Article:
22. Ziplining in Whistler
Ziplining is a popular activity in Whistler, and there are several companies that offer ziplining tours. Ziptrek Ecotours offers a variety of ziplining tours, including the Sasquatch, which is the longest zipline in Canada and the USA, spanning over 2 kilometers. Superfly Ziplines at Cougar Mountain just north of Whistler village has four ziplines and a suspension bridge, with panoramic views of Whistler and the surrounding mountains. Ziplining is a thrilling experience that provides a unique perspective of the surrounding forests and mountains. It’s a perfect activity for the whole family.
Your Questions About Whistler for Non-Skiers
Is Whistler worth visiting if I’m not skiing?
Yes, there are so many things to do in Whistler for non-skiers. There are plenty of other activities and attractions to enjoy in Whistler, whether you’re a foodie, spa lover, or travelling with young children, making it a wonderful year-round destination.
Can you go up Whistler Mountain without skiing?
Yes, you can go up Whistler Mountain without skiing. Whistler Blackcomb offers a sightseeing experience called the PEAK 2 PEAK Gondola. You will take the Whistler Village Gondola to the Roundhouse Lodge at the top of Whistler Mountain, then the PEAK 2 PEAK across to the Rendezvous Lodge at the top of Blackcomb Mountain, and the Blackcomb Gondola down to the upper village. This allows visitors see the ski slopes of North America’s best ski resort without the need for skiing or snowboarding.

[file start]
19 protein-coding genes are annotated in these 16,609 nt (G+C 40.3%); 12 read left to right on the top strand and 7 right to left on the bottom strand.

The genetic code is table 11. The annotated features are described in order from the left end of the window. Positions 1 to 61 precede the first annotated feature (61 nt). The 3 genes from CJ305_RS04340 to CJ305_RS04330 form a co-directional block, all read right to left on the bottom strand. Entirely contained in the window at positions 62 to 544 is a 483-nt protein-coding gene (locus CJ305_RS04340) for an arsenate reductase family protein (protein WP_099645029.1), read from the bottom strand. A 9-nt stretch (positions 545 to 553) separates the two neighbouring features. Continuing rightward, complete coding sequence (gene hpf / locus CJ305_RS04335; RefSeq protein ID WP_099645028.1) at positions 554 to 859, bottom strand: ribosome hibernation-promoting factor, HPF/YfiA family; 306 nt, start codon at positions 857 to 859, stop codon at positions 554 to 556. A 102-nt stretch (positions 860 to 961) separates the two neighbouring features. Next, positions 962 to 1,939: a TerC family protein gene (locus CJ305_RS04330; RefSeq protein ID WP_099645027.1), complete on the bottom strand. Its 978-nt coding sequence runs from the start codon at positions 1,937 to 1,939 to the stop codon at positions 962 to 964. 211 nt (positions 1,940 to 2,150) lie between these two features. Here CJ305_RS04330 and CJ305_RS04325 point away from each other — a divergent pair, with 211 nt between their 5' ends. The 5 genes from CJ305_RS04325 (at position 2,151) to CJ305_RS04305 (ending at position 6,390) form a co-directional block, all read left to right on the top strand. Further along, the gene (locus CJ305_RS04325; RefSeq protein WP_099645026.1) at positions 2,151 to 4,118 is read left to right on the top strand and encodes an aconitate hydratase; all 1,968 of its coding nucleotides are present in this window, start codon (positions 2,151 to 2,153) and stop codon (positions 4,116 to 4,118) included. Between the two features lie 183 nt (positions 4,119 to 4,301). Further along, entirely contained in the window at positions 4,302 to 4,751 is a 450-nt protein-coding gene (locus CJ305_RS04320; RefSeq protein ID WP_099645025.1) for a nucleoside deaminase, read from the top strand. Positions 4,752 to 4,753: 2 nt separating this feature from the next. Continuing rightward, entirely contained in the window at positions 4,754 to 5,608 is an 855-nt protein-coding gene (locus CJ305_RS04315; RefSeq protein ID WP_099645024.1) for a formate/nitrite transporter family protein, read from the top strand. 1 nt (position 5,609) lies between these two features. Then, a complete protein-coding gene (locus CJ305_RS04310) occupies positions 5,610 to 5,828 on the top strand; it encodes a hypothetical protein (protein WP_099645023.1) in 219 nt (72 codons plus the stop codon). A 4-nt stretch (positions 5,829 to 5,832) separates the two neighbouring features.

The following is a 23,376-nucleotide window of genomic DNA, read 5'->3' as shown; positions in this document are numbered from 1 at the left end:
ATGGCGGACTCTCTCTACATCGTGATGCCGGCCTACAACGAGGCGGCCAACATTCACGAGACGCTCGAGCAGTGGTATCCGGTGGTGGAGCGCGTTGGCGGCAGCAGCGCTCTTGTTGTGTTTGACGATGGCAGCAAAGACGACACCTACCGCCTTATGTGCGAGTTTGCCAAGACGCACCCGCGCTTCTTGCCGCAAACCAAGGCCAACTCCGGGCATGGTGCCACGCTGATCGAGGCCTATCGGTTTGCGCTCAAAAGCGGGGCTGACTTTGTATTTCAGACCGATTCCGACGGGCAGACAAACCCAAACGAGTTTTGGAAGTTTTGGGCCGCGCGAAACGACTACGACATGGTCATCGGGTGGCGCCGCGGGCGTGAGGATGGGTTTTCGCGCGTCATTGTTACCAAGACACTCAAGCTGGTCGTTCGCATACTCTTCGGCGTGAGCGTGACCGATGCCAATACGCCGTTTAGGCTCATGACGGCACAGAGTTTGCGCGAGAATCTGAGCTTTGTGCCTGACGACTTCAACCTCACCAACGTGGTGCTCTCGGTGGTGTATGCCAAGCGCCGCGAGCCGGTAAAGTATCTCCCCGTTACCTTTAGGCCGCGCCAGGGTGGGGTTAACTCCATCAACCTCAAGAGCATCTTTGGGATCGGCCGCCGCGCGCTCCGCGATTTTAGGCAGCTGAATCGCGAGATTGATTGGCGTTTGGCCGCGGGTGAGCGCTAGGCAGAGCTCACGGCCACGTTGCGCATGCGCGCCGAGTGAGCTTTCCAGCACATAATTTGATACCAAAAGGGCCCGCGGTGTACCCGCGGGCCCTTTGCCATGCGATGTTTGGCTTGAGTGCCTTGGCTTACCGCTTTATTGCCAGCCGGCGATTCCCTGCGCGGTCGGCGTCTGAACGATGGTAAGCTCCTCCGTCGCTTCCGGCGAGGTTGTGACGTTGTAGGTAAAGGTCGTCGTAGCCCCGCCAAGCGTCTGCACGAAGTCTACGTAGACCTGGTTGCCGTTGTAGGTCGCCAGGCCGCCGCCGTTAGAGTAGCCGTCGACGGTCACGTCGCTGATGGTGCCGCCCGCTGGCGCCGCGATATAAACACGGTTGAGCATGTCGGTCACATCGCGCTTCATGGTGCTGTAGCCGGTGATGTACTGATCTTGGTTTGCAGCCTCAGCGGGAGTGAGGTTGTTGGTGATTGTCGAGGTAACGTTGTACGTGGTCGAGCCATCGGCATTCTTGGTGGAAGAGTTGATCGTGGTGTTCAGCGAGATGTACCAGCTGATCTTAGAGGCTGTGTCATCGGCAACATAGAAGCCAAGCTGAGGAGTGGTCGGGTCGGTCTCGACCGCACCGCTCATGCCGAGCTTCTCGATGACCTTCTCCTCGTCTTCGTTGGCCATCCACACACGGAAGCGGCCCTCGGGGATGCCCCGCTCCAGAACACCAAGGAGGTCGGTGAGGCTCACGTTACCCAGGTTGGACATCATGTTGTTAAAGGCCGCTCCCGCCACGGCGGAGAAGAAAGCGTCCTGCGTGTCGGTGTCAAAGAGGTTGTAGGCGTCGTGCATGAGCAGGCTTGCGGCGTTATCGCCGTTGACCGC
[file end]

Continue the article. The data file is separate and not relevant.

Where can I sled for free in Whistler?
There are a few places in Whistler where you can go sledding for free. However, it’s important to note that sledding is not allowed on all hills in Whistler, as some hills may be dangerous or have restricted access. Here are a few places where sledding is allowed and free:
- Whistler Olympic Park: The park offers a designated family-friendly sledding area with a gentle slope. Sledding is free, but you’ll need to bring your own sled.
- Meadow Park: Meadow Park has a small sledding hill that is popular with families. The hill is free to use, and sleds can be rented from nearby sports stores.
- Lost Lake Park: Lost Lake Park has a sledding hill that’s suitable for all ages. The hill is free to use, and sleds can be rented from nearby sports stores.
It’s important to note that sledding is done at your own risk, and it’s important to sled safely and responsibly. Always wear a helmet, avoid sledding on steep or icy slopes, and be aware of other people and obstacles around you.
How Many Days in Whistler are Enough?
The number of days you should spend in Whistler depends on your interests and what you want to experience during your visit. You should plan to spend at least 3 nights/4 days in Whistler if you are not skiing. If you are skiing, then at least 6-7 days in Whistler would be the bare minimum I’d recommend. This will ensure you have an opportunity to experience some of the best things there are to see and do in Whistler.
How to Get to Whistler from Vancouver?
Whistler is about a 90 minute drive up the Sea to Sky Highway from Vancouver. There are many different ways to get to Whistler. If it’s your first time to Whistler or you’re not experienced driving in a winter wonderland, airport shuttles are a great option for transportation.
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Things to Do in Winter in Whistler for Non-Skiers